4.4 Conversion Obversion And Contraposition

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Course lecture I developed over section 4.4 of Patrick Hurley\'s "A Concise Introduction to Logic".

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4.4 Conversion Obversion And Contraposition

  1. 1. 4.4 Conversion, Obversion, and Contraposition
  2. 2. Overview <ul><li>Conversion </li></ul><ul><li>Obversion </li></ul><ul><li>Contraposition </li></ul>
  3. 3. Conversion <ul><li>First type of operation we can apply to propositions. </li></ul><ul><li>Involves switching the subject term and the predicate term . </li></ul><ul><li>Conversion of both E and I type propositions will yield a statement that will necessarily have the same truth value. The original statement and its converse are said to be logically equivalent . </li></ul><ul><li>All S are P. Conversion  All P are S. </li></ul><ul><li> (A type) </li></ul>
  4. 4. Conversion, continued <ul><li>No S are P. Conversion  No P are S. </li></ul><ul><li> (E type) </li></ul><ul><li>Some S are P. (I type) Some P are S. </li></ul>
  5. 5. Conversion, continued <ul><li>Some S are not P. Conversion  Some P are not S. </li></ul><ul><li> (O type) </li></ul><ul><li>Note that the diagrams for A and O types do not match up. </li></ul><ul><ul><li>Conversion of these two types will result in a truth value that is logically undetermined. </li></ul></ul><ul><ul><li>Converting A and O types will result in a formal fallacy called an illicit conversion. </li></ul></ul><ul><ul><ul><li>Example: </li></ul></ul></ul><ul><ul><ul><ul><li>All people are happy. </li></ul></ul></ul></ul><ul><ul><ul><ul><li>Therefore, all things happy are people. </li></ul></ul></ul></ul>
  6. 6. Obversion <ul><li>More complicated than conversion. </li></ul><ul><li>Involves two steps: </li></ul><ul><ul><li>1) Change the quality of the statement (without changing the quantity). </li></ul></ul><ul><ul><ul><li>For A and E type statements, change the quantifier (All to no, no to all) </li></ul></ul></ul><ul><ul><ul><li>For I and O statements, change the copula (are to are not, are not to are) </li></ul></ul></ul><ul><ul><li>2) Replace the predicate term with its term complement . </li></ul></ul><ul><li>Term complement </li></ul><ul><ul><li>Word or group of words that denotes the class complement. </li></ul></ul><ul><ul><li>Dog  Non-dog, person  non-person. </li></ul></ul><ul><li>Obversion works with all four types of propositions. </li></ul><ul><ul><li>A, E, I, and O types. </li></ul></ul>
  7. 7. Obversion, continued <ul><li>All S are P. No S are non-P. </li></ul><ul><li>No S are P. All S are non-P. </li></ul>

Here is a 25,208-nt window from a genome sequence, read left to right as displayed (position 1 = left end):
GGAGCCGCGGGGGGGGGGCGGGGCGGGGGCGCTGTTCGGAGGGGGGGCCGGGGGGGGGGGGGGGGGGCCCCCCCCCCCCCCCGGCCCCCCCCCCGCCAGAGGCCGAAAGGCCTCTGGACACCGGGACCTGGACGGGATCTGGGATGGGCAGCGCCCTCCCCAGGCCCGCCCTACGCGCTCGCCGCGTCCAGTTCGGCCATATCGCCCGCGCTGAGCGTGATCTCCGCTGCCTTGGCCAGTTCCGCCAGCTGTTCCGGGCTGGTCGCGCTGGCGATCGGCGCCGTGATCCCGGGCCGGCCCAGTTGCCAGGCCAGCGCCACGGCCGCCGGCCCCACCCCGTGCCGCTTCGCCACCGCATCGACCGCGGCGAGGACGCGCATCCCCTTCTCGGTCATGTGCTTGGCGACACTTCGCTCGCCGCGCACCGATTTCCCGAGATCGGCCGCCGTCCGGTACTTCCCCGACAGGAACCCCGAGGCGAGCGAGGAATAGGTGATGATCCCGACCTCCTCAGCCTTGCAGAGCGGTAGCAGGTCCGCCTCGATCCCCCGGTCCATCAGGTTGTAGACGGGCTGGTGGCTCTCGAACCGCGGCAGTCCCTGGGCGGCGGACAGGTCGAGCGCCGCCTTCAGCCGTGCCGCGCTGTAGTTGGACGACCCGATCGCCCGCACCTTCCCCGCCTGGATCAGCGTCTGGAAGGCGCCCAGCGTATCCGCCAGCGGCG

8. 8. Obversion, continued <ul><li>Some S are P. Some S are not non-P. </li></ul><ul><li>Some S are not P. Some S are non-P. </li></ul>
  9. 9. Contraposition <ul><li>Similar to obversion, since it requires two steps as well: </li></ul><ul><ul><li>1) Switch the subject and predicate terms. </li></ul></ul><ul><ul><li>2) Find the term complement for each one. </li></ul></ul><ul><ul><li>Example: </li></ul></ul><ul><ul><ul><li>All people are happy. </li></ul></ul></ul><ul><ul><ul><li>Therefore, all non-happy things are non-people. </li></ul></ul></ul><ul><li>All S are P. All non-P are non-S. </li></ul>
  10. 10. Contraposition, continued <ul><li>No S are P. No non-P are non-S. </li></ul><ul><li>Some S are P. Some non-P are non-S. </li></ul>
  11. 11. Contraposition, continued <ul><li>Some S are not P. Some non-P are not non-S. </li></ul><ul><li>Notice that the E and I types do not appear the same when contraposition is applied. This means when they are contraposed, the new statement is logically undetermined. </li></ul><ul><li>But A and O type statements have the same diagram, so their truth values are logically equivalent (the same). </li></ul>
  12. 12. Contraposition, continued <ul><li>Illicit contraposition </li></ul><ul><ul><li>Happens when you apply contraposition to E and I type statements, and make a claim about them (even when their truth values are logically undetermined). </li></ul></ul><ul><ul><li>Example: </li></ul></ul><ul><ul><ul><li>No people are happy (No S are P). </li></ul></ul></ul><ul><ul><ul><li>Therefore, no non-happy things are non-people (No non-P are non-S). </li></ul></ul></ul><ul><ul><ul><li>Some people are happy (Some S are P). </li></ul></ul></ul><ul><ul><ul><li>Therefore, some non-happy things are non-people (Some non-P are non-S). </li></ul></ul></ul>

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